In addition to just clothing, any time I return to the US I stock up on many different items that you probably don’t think you would need to buy in large quantities and bring to China with you. I nearly always stock up on toiletries, including deodorant and floss. When I first lived in China floss was extremely difficult to find, and even when you could find it the quality was terrible (imagine fishing-wire coated in glass). Now there is are a variety of flosses available, but floss is compact and one package can last for a while, so I think it’s worth stocking up so you have one less thing to worry about.

Deodorant is another interesting one. If you know where to look, you can find some deodorant in China, but it’s generally a gel. I’m not a gel deodorant type of guy, so I bring large quantities of deodorant with me anytime I come back from the US. And yes, I am in business, so yes, this seems like an obvious business opportunity. I’m still considering starting a deodorant importing business, but in the meanwhile if you start importing invisible solids into China let me know and I would be happy to buy some from you when I run out.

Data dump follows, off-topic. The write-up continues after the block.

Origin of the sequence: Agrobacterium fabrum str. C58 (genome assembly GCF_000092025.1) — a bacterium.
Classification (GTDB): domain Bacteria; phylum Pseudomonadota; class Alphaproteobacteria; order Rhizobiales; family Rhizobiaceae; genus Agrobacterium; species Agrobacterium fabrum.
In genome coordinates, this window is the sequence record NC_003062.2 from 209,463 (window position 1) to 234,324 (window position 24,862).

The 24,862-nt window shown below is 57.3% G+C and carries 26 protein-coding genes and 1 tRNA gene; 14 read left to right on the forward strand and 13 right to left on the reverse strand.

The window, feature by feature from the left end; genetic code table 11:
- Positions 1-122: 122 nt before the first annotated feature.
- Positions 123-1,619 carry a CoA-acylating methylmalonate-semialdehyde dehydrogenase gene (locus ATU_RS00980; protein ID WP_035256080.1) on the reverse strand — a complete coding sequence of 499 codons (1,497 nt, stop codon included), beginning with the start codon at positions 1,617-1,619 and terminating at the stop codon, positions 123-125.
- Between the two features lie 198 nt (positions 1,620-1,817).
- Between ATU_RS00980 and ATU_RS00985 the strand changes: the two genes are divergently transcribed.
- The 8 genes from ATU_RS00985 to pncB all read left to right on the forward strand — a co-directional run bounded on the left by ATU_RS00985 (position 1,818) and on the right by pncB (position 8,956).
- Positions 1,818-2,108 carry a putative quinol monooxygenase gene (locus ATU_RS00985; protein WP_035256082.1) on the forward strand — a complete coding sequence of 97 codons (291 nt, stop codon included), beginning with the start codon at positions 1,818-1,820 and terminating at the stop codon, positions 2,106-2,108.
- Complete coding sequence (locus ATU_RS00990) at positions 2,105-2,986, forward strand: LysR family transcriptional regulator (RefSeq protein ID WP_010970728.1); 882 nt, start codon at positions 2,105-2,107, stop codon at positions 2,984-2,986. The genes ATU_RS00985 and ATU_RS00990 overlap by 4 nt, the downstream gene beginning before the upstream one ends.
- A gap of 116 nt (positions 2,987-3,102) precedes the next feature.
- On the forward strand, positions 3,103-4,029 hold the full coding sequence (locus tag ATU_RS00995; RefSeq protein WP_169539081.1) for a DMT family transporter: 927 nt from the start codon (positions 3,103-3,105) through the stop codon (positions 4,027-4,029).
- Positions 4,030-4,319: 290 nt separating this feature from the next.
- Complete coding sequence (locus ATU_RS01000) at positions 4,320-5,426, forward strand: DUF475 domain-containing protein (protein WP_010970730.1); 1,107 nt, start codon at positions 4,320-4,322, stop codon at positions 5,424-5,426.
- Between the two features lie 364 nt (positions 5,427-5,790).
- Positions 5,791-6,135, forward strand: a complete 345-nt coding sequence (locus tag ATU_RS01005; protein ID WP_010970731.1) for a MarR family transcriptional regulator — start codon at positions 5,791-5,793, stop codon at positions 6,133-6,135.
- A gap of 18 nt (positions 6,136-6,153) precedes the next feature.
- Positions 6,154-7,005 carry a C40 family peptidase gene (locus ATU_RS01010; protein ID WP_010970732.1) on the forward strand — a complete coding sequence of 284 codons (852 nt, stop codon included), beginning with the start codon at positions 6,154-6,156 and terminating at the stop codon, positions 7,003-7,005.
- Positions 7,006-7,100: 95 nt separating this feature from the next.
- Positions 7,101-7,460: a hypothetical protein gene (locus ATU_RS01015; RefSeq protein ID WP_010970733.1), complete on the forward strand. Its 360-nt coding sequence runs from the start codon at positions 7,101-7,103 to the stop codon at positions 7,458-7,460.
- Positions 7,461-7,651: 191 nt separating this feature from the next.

While you’re busy packing, don’t forget that moving is emotionally taxing as well

Finally, while dealing with the logistics of moving all of your stuff, don’t forget to give yourself enough time to manage the emotional strain that moving brings. Just moving a short distance can cause a lot of stress. Moving to a different country with a different language that you may not speak will cause your stress-level to go through the roof. And that’s before taking cultural and dietary differences into account. You may not realize it until you collapse a week before you need to leave, feeling that you can’t possibly finish it all and why are you moving to China, anyway! Try to leave enough time to see your friends and family before you move, and just spend time getting used to the fact that you’re leaving. The emotional adjustment will be hard, but you’re in for an exciting experience so try to keep that in mind.

Now get to packing!